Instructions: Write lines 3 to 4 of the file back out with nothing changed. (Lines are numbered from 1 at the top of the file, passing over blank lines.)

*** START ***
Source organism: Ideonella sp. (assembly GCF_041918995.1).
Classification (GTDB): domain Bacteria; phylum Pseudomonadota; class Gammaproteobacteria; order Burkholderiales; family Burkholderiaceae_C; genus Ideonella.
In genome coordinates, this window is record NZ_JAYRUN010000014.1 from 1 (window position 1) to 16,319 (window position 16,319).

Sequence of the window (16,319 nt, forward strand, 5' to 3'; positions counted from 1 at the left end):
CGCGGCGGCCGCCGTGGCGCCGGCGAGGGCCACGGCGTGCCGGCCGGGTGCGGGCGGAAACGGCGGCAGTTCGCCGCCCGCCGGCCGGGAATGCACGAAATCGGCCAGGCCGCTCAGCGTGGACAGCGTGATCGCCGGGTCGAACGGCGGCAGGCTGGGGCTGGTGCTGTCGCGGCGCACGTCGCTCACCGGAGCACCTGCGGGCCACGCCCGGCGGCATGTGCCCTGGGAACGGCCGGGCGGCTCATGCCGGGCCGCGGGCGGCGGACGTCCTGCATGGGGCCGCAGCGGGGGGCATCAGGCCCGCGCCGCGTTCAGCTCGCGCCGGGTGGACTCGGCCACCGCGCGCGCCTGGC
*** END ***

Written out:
In genome coordinates, this window is record NZ_JAYRUN010000014.1 from 1 (window position 1) to 16,319 (window position 16,319).

Sequence of the window (16,319 nt, forward strand, 5' to 3'; positions counted from 1 at the left end):